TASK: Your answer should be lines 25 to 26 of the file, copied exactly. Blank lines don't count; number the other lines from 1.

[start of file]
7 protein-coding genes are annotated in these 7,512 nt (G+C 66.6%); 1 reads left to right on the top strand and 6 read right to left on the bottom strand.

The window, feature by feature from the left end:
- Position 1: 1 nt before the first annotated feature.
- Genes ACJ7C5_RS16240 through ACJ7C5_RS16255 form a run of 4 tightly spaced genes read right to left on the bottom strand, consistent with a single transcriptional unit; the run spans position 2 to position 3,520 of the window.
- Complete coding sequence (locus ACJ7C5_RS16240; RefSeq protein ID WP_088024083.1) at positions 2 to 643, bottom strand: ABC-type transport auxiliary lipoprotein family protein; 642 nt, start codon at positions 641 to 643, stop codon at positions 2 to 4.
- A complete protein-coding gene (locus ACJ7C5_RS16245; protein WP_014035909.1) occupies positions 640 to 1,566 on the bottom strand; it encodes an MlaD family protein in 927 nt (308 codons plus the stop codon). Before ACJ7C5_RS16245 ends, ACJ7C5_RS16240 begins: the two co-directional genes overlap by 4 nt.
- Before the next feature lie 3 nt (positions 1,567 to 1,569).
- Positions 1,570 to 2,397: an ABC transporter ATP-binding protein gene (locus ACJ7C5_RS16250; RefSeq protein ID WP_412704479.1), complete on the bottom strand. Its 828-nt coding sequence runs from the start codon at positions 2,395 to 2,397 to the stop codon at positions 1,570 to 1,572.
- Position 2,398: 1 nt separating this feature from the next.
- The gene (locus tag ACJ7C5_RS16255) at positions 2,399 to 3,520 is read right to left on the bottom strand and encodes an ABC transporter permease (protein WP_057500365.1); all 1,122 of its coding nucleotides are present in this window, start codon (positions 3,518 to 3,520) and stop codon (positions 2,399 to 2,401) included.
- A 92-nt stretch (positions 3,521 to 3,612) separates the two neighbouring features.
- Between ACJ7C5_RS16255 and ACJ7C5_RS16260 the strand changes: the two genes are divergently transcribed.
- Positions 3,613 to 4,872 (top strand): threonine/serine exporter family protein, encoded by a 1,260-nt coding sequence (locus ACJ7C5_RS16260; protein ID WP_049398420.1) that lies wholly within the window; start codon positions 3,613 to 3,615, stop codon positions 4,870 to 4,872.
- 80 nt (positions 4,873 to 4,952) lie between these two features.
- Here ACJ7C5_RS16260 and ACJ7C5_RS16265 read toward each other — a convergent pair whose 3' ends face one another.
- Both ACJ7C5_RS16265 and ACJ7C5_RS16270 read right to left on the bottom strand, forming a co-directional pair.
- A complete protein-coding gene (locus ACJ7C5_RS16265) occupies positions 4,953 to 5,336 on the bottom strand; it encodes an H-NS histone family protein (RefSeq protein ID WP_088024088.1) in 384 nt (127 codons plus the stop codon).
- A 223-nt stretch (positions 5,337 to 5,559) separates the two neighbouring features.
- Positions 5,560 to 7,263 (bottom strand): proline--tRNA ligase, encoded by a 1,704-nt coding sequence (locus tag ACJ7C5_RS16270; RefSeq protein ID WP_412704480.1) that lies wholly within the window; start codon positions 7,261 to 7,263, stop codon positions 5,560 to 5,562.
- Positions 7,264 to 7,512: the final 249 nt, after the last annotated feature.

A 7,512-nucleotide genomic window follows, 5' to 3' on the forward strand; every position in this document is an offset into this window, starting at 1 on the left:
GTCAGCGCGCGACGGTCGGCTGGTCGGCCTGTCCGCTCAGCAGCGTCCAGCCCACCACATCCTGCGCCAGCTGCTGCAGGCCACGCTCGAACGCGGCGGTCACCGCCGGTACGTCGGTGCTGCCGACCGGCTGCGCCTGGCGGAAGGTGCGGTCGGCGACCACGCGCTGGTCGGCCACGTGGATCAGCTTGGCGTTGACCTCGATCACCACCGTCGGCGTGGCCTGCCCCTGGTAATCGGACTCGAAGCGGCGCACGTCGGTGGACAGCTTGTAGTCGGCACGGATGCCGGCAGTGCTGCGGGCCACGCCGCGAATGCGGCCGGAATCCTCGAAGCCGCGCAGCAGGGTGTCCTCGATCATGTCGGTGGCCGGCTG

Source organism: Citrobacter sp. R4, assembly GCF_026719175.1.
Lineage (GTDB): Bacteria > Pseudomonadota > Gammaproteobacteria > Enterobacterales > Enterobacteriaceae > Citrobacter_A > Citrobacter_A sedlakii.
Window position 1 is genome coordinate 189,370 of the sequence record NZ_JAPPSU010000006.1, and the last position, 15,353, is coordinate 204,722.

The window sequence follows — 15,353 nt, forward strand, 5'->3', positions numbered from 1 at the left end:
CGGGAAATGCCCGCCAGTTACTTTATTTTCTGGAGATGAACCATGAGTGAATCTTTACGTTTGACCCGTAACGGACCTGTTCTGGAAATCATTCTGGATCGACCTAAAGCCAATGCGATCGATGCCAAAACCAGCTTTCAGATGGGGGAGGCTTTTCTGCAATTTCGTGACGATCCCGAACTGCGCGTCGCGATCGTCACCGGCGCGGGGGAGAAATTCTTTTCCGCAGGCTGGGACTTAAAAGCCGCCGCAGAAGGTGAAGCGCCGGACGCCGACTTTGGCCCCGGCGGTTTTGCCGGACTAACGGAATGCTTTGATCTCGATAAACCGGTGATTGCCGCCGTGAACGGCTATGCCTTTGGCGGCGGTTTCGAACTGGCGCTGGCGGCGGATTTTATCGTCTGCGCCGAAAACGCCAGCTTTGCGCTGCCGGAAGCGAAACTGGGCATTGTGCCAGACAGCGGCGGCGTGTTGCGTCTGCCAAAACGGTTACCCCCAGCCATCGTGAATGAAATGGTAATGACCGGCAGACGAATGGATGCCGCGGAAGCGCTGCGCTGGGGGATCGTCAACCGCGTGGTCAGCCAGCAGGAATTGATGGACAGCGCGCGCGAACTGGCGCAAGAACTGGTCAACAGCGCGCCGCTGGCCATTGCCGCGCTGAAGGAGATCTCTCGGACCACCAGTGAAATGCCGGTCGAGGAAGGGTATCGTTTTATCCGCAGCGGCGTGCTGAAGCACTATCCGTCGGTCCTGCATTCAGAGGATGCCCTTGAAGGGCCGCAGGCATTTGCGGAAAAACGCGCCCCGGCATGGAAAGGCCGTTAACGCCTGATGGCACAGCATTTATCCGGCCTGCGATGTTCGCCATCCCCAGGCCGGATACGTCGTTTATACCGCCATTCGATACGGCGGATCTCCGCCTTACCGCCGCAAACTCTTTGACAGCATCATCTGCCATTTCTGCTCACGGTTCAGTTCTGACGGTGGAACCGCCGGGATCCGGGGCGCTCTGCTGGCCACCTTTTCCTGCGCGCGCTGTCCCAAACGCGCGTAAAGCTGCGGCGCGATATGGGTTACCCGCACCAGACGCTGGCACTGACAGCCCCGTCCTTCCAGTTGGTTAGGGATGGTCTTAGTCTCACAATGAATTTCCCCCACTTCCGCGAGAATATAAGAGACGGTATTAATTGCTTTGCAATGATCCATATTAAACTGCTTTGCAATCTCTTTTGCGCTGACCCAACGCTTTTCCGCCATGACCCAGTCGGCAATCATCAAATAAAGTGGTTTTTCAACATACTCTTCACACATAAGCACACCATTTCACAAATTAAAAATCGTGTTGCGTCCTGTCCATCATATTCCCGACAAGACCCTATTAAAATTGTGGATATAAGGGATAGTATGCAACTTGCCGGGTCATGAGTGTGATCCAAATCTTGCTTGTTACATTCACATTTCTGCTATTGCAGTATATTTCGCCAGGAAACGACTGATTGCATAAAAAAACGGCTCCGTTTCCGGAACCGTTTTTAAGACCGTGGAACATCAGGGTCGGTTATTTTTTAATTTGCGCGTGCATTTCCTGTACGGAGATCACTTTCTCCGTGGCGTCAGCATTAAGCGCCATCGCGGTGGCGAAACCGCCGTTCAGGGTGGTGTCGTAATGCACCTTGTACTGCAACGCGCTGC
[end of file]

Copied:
Window position 1 is genome coordinate 189,370 of the sequence record NZ_JAPPSU010000006.1, and the last position, 15,353, is coordinate 204,722.

The window sequence follows — 15,353 nt, forward strand, 5'->3', positions numbered from 1 at the left end: